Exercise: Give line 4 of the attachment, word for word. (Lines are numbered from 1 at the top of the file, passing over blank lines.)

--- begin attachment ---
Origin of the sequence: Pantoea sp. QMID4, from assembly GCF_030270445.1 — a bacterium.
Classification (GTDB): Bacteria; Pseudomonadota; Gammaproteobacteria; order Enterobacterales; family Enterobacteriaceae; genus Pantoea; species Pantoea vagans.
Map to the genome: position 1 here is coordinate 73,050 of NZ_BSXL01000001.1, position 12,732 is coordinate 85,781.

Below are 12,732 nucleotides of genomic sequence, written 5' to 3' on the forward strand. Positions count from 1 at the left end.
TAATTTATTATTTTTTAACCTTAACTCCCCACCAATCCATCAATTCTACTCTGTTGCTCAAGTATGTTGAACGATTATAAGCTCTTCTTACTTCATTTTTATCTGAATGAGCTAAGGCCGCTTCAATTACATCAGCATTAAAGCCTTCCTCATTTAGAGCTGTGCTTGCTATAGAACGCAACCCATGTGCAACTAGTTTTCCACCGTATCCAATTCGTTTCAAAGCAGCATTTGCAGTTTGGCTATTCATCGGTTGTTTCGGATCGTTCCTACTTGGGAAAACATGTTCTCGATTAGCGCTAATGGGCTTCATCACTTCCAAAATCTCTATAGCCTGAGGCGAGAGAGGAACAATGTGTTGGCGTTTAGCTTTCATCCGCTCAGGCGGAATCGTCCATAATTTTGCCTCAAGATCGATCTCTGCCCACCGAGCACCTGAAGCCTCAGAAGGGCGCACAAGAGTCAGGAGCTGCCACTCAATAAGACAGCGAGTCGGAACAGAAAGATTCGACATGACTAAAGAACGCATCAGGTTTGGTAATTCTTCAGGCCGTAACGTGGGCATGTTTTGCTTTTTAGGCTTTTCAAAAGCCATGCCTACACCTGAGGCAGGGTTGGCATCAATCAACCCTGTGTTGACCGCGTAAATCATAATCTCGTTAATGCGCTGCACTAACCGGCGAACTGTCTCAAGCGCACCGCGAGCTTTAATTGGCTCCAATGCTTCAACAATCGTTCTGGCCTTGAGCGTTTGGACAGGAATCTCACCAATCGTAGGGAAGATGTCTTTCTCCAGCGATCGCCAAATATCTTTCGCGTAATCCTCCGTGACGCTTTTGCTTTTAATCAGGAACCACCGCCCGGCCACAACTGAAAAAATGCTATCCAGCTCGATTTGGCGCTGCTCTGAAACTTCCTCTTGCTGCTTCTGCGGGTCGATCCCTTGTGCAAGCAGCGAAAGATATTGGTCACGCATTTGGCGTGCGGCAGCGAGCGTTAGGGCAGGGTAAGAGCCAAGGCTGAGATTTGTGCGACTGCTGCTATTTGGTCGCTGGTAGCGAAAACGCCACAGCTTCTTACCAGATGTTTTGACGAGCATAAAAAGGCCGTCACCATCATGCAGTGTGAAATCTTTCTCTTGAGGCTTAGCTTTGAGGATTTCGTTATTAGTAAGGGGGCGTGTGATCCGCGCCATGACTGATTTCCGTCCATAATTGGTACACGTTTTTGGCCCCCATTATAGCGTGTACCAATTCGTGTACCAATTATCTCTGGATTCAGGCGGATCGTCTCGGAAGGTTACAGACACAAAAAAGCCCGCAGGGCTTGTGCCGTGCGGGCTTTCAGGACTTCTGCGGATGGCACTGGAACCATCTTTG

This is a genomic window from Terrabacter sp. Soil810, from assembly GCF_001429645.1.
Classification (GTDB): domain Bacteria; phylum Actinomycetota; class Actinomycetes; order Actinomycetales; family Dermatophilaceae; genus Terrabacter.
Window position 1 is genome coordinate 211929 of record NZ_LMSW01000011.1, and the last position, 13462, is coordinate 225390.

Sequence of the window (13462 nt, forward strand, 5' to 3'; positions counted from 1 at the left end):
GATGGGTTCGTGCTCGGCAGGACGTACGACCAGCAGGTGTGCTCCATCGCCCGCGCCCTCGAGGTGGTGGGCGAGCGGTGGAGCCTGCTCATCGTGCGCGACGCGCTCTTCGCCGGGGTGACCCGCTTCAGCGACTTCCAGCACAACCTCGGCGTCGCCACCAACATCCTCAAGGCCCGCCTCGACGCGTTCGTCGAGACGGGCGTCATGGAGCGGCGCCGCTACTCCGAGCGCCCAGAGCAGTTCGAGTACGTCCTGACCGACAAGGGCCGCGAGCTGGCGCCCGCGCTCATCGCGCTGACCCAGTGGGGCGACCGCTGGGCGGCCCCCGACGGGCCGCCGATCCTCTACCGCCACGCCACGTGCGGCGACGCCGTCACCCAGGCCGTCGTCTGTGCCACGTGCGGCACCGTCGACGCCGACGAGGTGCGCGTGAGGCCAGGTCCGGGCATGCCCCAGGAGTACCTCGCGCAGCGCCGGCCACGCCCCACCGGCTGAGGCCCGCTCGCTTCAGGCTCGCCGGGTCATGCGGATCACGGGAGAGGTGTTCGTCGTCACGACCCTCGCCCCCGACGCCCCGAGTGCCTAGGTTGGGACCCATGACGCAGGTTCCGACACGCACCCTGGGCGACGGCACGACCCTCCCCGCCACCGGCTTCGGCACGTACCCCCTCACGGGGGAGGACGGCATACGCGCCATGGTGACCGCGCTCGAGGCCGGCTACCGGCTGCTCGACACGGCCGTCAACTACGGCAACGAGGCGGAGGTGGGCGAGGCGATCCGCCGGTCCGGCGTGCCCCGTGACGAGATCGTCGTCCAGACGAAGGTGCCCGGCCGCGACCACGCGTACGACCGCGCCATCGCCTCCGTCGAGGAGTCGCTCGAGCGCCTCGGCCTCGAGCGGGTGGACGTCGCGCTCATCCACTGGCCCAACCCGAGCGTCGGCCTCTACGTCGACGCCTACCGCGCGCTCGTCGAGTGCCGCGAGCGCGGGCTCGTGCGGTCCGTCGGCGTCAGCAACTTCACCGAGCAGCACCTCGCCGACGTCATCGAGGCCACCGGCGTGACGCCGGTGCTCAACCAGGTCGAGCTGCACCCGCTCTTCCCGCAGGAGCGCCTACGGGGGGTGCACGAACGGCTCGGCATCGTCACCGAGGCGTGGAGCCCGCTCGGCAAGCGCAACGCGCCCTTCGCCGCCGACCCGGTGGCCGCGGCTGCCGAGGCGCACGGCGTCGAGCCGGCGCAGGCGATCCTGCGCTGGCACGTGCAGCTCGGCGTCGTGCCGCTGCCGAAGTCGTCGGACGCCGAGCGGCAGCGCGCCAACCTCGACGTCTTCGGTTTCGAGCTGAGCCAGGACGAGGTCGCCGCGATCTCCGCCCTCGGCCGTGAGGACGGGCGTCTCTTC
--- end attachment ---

Below are 12,732 nucleotides of genomic sequence, written 5' to 3' on the forward strand. Positions count from 1 at the left end.